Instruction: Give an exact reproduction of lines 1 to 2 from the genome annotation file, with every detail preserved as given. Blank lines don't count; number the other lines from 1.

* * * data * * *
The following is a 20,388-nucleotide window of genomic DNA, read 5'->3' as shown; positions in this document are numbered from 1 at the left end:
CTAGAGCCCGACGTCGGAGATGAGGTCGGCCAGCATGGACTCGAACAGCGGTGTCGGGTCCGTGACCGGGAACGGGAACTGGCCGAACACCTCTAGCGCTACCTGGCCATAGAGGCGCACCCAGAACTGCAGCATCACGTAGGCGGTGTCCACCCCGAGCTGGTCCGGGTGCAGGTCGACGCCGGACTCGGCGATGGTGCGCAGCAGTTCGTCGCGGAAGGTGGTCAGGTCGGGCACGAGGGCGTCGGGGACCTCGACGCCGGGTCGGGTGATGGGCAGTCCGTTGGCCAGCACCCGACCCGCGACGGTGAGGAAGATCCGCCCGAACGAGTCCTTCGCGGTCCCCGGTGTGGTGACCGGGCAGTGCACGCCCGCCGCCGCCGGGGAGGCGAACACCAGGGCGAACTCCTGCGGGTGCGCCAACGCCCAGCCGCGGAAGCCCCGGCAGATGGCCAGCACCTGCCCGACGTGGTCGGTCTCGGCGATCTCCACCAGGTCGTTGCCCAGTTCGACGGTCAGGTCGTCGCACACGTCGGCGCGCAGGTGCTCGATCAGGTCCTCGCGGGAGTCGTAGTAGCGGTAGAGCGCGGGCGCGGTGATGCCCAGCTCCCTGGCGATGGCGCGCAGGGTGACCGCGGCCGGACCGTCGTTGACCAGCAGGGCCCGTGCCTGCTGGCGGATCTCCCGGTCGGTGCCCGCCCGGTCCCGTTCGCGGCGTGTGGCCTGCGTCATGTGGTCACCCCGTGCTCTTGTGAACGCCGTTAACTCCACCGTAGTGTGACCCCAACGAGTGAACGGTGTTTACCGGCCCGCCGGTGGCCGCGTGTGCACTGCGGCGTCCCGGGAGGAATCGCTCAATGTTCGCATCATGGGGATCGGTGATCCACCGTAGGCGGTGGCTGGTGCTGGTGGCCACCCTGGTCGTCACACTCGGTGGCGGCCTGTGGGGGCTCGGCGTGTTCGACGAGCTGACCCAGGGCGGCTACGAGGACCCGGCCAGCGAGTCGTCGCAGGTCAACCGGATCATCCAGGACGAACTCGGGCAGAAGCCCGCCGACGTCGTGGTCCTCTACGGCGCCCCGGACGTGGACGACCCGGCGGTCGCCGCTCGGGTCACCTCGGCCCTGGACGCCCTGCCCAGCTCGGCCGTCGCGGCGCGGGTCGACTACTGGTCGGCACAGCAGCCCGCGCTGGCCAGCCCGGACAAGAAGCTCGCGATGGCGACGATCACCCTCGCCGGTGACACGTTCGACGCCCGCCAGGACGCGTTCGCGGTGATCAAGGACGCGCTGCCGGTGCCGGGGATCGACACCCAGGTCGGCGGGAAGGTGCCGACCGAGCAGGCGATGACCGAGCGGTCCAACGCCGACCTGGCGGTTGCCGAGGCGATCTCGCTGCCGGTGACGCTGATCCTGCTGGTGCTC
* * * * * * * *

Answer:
The following is a 20,388-nucleotide window of genomic DNA, read 5'->3' as shown; positions in this document are numbered from 1 at the left end:
CTAGAGCCCGACGTCGGAGATGAGGTCGGCCAGCATGGACTCGAACAGCGGTGTCGGGTCCGTGACCGGGAACGGGAACTGGCCGAACACCTCTAGCGCTACCTGGCCATAGAGGCGCACCCAGAACTGCAGCATCACGTAGGCGGTGTCCACCCCGAGCTGGTCCGGGTGCAGGTCGACGCCGGACTCGGCGATGGTGCGCAGCAGTTCGTCGCGGAAGGTGGTCAGGTCGGGCACGAGGGCGTCGGGGACCTCGACGCCGGGTCGGGTGATGGGCAGTCCGTTGGCCAGCACCCGACCCGCGACGGTGAGGAAGATCCGCCCGAACGAGTCCTTCGCGGTCCCCGGTGTGGTGACCGGGCAGTGCACGCCCGCCGCCGCCGGGGAGGCGAACACCAGGGCGAACTCCTGCGGGTGCGCCAACGCCCAGCCGCGGAAGCCCCGGCAGATGGCCAGCACCTGCCCGACGTGGTCGGTCTCGGCGATCTCCACCAGGTCGTTGCCCAGTTCGACGGTCAGGTCGTCGCACACGTCGGCGCGCAGGTGCTCGATCAGGTCCTCGCGGGAGTCGTAGTAGCGGTAGAGCGCGGGCGCGGTGATGCCCAGCTCCCTGGCGATGGCGCGCAGGGTGACCGCGGCCGGACCGTCGTTGACCAGCAGGGCCCGTGCCTGCTGGCGGATCTCCCGGTCGGTGCCCGCCCGGTCCCGTTCGCGGCGTGTGGCCTGCGTCATGTGGTCACCCCGTGCTCTTGTGAACGCCGTTAACTCCACCGTAGTGTGACCCCAACGAGTGAACGGTGTTTACCGGCCCGCCGGTGGCCGCGTGTGCACTGCGGCGTCCCGGGAGGAATCGCTCAATGTTCGCATCATGGGGATCGGTGATCCACCGTAGGCGGTGGCTGGTGCTGGTGGCCACCCTGGTCGTCACACTCGGTGGCGGCCTGTGGGGGCTCGGCGTGTTCGACGAGCTGACCCAGGGCGGCTACGAGGACCCGGCCAGCGAGTCGTCGCAGGTCAACCGGATCATCCAGGACGAACTCGGGCAGAAGCCCGCCGACGTCGTGGTCCTCTACGGCGCCCCGGACGTGGACGACCCGGCGGTCGCCGCTCGGGTCACCTCGGCCCTGGACGCCCTGCCCAGCTCGGCCGTCGCGGCGCGGGTCGACTACTGGTCGGCACAGCAGCCCGCGCTGGCCAGCCCGGACAAGAAGCTCGCGATGGCGACGATCACCCTCGCCGGTGACACGTTCGACGCCCGCCAGGACGCGTTCGCGGTGATCAAGGACGCGCTGCCGGTGCCGGGGATCGACACCCAGGTCGGCGGGAAGGTGCCGACCGAGCAGGCGATGACCGAGCGGTCCAACGCCGACCTGGCGGTTGCCGAGGCGATCTCGCTGCCGGTGACGCTGATCCTGCTGGTGCTC